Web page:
Three articles covering the Crandall Mine.
• Mine disaster: Pain, sadness, some relief for victims' families
• Mine safety citations increase, MSHA says
• Reports on Mine Collapse Criticize Operation and Oversight
The reports are out and the emotions soar. For some families the wait is the worst, for the most part families know what the major circumstances are concerning the loss of their loved one but there is something to the final reports. It is reliving the loved ones last moments wishing they could have been there to help or tell them one last time how much they loved and need them. The feeling that you have finished one more step, one of the last tasked you will ever be able to do for your loved on.
Many times it gives the families rational support to their long standing concerns but in doing so the reports also incenses the predictable facts such as:
How could the workplace actually care so little about someone they loved?
“They had those men working in a section they knew was doomed to fail,” said Terry Byrge, whose son-in-law, Brandon Kimber, died in the failed rescue mission. “They were playing spin the bottle with their lives every day and taking a chance on whether those men would come out alive.”
Why didn't the system work?
“If everything was as bad as it was, then the men shouldn’t have been in there,” said Nelda Erickson.
“It’s hard to swallow,” Ms. Erickson said. “I don’t understand how the company got approval to do mining that deep underground.”
Cecil E. Roberts, president of the United Mine Workers of America, said in a statement: “There is more to this tragedy than the greed of a coal operator causing workers to be put in harm’s way. The fact is that companies like Murray Energy are supposed to be kept in check by MSHA. That did not happen at Crandall Canyon.”
How do we gain justice and keep this from happening to another family?
Now, Tiller said, "people need to be held accountable for their actions and decisions."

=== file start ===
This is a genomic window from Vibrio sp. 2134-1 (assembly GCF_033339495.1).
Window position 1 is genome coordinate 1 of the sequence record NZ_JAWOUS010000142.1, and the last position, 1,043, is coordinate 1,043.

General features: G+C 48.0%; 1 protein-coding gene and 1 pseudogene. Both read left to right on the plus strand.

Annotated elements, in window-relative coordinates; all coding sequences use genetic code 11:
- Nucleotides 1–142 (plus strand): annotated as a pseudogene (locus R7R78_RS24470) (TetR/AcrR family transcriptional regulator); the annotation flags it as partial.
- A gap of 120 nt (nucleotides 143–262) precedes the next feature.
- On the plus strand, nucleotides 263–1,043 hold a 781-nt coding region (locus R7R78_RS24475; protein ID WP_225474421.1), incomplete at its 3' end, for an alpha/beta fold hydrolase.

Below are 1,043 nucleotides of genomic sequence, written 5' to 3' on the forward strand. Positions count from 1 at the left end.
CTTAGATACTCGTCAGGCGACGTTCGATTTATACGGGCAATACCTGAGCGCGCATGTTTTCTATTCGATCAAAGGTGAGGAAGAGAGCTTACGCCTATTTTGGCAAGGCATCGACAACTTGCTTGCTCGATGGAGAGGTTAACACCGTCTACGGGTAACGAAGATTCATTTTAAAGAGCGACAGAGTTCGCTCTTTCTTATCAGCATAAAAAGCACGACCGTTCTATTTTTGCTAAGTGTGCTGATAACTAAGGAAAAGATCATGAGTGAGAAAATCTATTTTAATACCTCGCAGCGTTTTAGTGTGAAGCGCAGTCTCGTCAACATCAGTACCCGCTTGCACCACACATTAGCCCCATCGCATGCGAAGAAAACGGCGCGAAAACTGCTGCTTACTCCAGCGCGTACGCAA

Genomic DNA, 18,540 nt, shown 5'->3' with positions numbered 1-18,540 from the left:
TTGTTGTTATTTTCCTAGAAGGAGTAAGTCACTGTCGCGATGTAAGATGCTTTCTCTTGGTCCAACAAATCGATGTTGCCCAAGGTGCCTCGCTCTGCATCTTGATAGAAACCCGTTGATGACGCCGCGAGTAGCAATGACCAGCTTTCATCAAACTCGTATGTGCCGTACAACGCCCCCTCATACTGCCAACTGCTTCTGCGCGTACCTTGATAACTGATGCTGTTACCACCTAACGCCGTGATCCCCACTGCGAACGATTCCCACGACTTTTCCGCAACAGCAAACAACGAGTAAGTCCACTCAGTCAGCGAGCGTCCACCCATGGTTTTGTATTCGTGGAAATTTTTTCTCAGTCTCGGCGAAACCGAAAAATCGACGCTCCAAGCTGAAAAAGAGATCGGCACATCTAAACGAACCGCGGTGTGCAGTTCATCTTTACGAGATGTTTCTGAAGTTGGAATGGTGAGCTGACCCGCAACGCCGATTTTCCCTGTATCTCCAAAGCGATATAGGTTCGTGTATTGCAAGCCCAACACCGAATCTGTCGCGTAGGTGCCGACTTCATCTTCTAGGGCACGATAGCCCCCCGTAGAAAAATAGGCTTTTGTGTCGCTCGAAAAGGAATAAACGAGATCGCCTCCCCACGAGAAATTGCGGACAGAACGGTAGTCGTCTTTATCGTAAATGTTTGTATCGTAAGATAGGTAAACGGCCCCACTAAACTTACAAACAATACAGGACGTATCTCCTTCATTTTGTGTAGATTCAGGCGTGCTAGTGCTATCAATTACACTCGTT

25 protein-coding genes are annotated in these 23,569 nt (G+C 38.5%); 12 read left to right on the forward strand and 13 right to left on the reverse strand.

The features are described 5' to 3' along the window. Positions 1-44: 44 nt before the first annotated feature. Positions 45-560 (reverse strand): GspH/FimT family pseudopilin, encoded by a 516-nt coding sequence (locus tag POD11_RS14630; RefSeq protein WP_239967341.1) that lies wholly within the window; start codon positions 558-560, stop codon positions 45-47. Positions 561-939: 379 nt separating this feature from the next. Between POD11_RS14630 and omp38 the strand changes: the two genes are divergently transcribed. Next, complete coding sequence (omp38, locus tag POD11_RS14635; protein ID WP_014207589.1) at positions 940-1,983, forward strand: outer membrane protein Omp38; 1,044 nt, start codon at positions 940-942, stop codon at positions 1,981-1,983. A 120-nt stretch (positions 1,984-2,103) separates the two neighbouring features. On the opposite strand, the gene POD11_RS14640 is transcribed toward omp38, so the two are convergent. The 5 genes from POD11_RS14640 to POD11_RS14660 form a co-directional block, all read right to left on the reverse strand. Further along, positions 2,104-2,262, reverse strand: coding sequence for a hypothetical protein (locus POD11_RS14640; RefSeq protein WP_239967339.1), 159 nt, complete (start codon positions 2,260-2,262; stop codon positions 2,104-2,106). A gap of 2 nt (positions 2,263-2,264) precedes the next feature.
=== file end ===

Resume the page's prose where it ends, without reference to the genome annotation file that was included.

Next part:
Tony Oppegard, a lawyer who represents miners and their families, and a former federal mine safety official, said that the hiring of additional inspectors was no substitute for strengthening federal mining laws.
When can we start healing?
"It's like scratching an old wound, tearing off a scab," said Frank Allred. "I thought I was over it, but . . . "
Tiller said, "It was a lot of stuff we already knew, but it was nice to learn the details," she said, quickly backtracking with the admission she was "actually sadder to know . . . the severity of it, the pictures that showed how it looked, that what they were working with was terrifically horrible."
"I wanted the truth," he said. But he also knows the publication of the two disaster reports doesn't mean this sad saga is over and that "this is going to drag on for awhile. It's all disappointing." Cesar Sanchez
All of the facts and still opposition from not only the company but also MSAH which is typical little brother following in big brothers (OSHA) foot steps.
Representative George Miller, Democrat of California, has written a bill that would strengthen mine safety regulations.
Mr. Stickler said the bill did not allow enough flexibility to put the improvements into effect and imposed “unrealistic” time frames on the agency.
“How the head of mine safety could oppose this is beyond me,” Tony Oppegard said.
Well Tony I do have a few thoughts on this one but I will be nice it is to early in the day and besides I know the families and you will hit that one out of the ball park.